JUPITER 09:09 U.T. P3.011S6 ]J»r. 16.2003 Note very nlc* STB dprWefllno S and Toi 1h« GRS CanslOtrabl» lr*«raet»n of SEB & GRS p Clay Sharrod - Arkansas sv, Obsanatwy 0.31m Schmi« ■ Olynou! C joäo g f.'5J

CM I » ÎW4 / CM II = 82.4/ CM Ml s »9.3 ""'T^t Swing 5/10 - Fair mo ■ 4m ■ iso »0

Fig. 3.17. A low intensity GRS followed by a faded SEB. Note the coloration event in the northern two-thirds of the EZ. Jupiter on January 15, 2003. South is up. (Credit: P. Clay Sherrod).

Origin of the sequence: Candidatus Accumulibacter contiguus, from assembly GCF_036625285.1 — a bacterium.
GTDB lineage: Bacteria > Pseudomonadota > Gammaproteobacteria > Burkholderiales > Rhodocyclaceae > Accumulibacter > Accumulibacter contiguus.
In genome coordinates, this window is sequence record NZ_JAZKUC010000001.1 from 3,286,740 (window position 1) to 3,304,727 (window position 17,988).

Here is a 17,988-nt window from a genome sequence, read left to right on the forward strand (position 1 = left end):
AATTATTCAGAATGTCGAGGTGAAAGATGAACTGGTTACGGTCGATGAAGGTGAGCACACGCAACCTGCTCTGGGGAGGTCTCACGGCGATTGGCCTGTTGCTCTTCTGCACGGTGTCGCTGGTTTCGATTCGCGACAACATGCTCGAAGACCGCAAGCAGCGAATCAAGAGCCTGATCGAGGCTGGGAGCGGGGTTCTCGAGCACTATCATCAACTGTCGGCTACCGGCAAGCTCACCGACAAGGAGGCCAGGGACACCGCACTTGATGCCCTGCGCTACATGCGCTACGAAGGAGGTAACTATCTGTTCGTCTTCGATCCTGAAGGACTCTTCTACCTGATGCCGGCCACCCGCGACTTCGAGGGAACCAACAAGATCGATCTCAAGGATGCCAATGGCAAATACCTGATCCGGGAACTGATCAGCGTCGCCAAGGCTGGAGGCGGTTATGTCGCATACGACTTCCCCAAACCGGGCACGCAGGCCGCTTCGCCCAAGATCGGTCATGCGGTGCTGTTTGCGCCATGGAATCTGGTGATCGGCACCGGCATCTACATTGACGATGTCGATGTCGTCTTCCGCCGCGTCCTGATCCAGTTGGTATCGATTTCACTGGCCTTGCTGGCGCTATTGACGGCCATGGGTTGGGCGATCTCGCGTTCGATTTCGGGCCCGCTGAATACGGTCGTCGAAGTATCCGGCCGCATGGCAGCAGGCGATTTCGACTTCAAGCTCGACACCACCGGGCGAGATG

During this time, due to much turbulence following the GRS, the SEB following the GRS for several degrees had faded (Fig. 3.17). The GRS itself had also declined in intensity. This fading of the SEB and GRS, and the dusky appearance of the EZ, combined with the coloration of the EZ, made it difficult to make out visually where the GRS/RSH ended and the SEB began! For several degrees following the GRS, the EZ was actually more intense than the SEB! It was still quite easy to discern the GRS against the SEB in CCD images. However, as late as December 2002 the GRS and

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